Greg Wittine had a severe case of cerebral palsy. He could not walk or talk. In his wheelchair, he carried around a homemade keyboard on which he would point at individual letters and spell out words in order to communicate.
He devoted his youth in New York’s suburban Long Island to the Boy Scouts. Over nearly a decade, he earned merit badges in subjects such as fire safety and wildlife. To get his hiking badge, he crawled down a wooded trail for a mile until his knees were too bruised and bloody for him to go on, at which point he wheeled himself another 9 miles.
He had a goal: to attain Scouting’s highest rank, Eagle Scout. By 1978, he had all 24 of the badges then required. (Only 21 are required today.)
But Mr. Wittine was 23 years old. Boy Scout rules stipulated that all Eagle Scouts earn their badges before turning 18. The national organization forbade him to receive the honor.
He launched himself on a campaign to change the rules. A reporter for The New York Times visited him and asked if he had a message for people whose disabilities thwarted their ambitions. He slowly moved his left ring finger over letters on his word board: “K-E-E-P T-R-Y-I-N-G.”
Mr. Wittine did exactly that. Ultimately, he made the Boy Scouts of America revise its policies toward disabled Scouts. Ever since, thanks to his efforts, many thousands of them have found a sense of purpose that has shaped their lives.
Mr. Wittine died March 5 in Bayville, New York, at a nursing facility run by the United Cerebral Palsy Association of Nassau County. He was 67. His sister, Judy Manley, said the cause was heart and lung failure.
His death was not widely noted; it had been decades since Mr. Wittine’s name appeared in the news, and interviews with local and national Scouting representatives indicated that he had largely fallen out of the organization’s institutional memory. But for a brief period, in the spring of 1978, Mr. Wittine enjoyed the status of a national hero.
His Scoutmaster, Richard Golden, wrote letters to local newspapers, and in late March of that year, journalists began relating Mr. Wittine’s story. The two men were soon on “Good Morning America,” with Mr. Wittine pointing at his word board and Golden spelling out the letters.
The public “bombarded” the Boy Scouts of America with letters and phone calls, the Times reported. In a spontaneous outburst of shared sentiment, former Scouts throughout the nation rooted around in their attics, found their Eagle medals and mailed them to Mr. Wittine.
“Allow me to share my medal with you,” a Florida man said in a handwritten letter. “It is old and tarnished, awarded fifteen years ago, but the cherished memories are as fresh and exciting as if it were yesterday.”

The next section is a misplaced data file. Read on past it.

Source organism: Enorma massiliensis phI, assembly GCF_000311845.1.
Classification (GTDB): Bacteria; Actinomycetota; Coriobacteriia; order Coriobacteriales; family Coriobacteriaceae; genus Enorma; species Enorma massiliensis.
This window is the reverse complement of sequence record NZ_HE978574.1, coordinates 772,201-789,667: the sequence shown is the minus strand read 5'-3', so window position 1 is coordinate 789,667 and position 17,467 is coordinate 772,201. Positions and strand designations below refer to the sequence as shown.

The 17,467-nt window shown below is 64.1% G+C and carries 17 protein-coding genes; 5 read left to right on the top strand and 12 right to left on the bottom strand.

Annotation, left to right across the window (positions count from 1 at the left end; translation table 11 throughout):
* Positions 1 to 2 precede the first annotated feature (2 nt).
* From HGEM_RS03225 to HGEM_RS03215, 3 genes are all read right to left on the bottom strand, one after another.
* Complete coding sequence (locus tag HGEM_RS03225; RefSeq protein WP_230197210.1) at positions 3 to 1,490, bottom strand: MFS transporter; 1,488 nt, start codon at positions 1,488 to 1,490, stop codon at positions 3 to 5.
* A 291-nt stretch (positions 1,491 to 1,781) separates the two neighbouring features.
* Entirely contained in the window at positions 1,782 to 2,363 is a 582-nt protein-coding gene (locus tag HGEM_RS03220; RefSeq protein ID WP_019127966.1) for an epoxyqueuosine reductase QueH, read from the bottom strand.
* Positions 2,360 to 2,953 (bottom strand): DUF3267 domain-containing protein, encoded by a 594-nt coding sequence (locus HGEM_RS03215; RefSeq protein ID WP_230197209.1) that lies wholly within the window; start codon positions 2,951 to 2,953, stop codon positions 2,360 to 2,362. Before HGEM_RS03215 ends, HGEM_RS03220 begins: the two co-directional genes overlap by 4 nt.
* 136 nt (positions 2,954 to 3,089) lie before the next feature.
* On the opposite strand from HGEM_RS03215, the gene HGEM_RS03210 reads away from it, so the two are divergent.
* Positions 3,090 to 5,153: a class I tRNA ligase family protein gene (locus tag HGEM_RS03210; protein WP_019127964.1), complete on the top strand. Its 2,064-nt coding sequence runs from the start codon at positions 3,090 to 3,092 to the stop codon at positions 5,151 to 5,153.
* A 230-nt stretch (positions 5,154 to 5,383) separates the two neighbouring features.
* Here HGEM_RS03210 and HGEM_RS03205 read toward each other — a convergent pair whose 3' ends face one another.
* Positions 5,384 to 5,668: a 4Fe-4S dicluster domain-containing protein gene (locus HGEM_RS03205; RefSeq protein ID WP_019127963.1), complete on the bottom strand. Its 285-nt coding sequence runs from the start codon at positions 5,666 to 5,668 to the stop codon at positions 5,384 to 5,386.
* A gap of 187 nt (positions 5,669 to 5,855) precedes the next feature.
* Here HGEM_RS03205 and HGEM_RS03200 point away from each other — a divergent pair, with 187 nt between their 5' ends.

Adding to the pressure on the Boy Scouts of America, Golden issued a warning: He and Mr. Wittine would appear at a national Scouting conference soon to be held in Phoenix, even though they had not yet been invited. “We may go anyway, not only to argue Greg’s case but that of Scouting’s approach to all handicapped persons,” Golden told The Associated Press.
Days after that interview, on May 5, the Boy Scouts issued a news release. The first sentence read, “The Boy Scouts of America has changed its regulations, and the way is now clear for 23-year-old Scout Gregory Wittine of Roosevelt, N.Y., to become an Eagle Scout.”
It was a major change in policy, dropping “all age restrictions” for “severely handicapped” Scouts while still requiring that they earn the same badges as other Eagle Scouts. And it brought Mr. Wittine a flood of more attention.
A parade of notables sent him congratulatory letters, including former President Gerald Ford and President Jimmy Carter. Sen. Bob Dole, who lived with disabilities arising from wounds he suffered in World War II, wrote Mr. Wittine, too, telling him, “You deserve praise for your efforts, and can take pride in knowing that you successfully blazed a new trail in Scouting.”
Mr. Wittine and his troop — all boys with cerebral palsy — were invited to visit first lady Rosalynn Carter in the White House.
On the Scouts’ way down Pennsylvania Avenue, people repeatedly stopped them, recognizing Mr. Wittine and hailing his achievement, Golden recalled in a phone interview.
“He was glowing in the popularity,” he said. “He was a star.”
Gregory John Wittine was born March 25, 1955, in New York’s Queens, and grew up mainly in the Nassau County hamlet of Baldwin. His father, Ferdinand, worked for Johnson & Johnson, and his mother, Marion (Schlatter) Wittine, was a homemaker undaunted in her encouragement of Greg.
After he became an Eagle Scout, the AP asked him what had given him confidence that he could change the national organization’s policy. With Golden’s help, he answered:
“M-Y M-O-T-H” (“Mother,” Golden explained) “W-A-N” — (“wanted”) — “T-O S-E-E M-E B-E-C” — (“become”) — “A-N E-A-G-L-E.”
The Boy Scouts of America does not track how many Eagle Scouts have been able to earn their rank after age 18 because of a disability, but in an interview, Mike Matzinger, a national leader of the organization with knowledge about Scouts who have disabilities, estimated the number to be in the tens of thousands.
Mr. Wittine worked for much of his adult life as a volunteer at the Long Island Jewish Medical Center, delivering mail and gaining a reputation as a warm, solicitous colleague.
In addition to his sister, he is survived by a brother, Richard.
In observance of his wishes, Mr. Wittine was buried in a Boy Scout uniform with a sash bearing his merit badges. But he was not buried with his Eagle Scout medal, which he gave away to his nephew — following the example set by the former Scouts who had sent Mr. Wittine their own medals one spring many decades ago.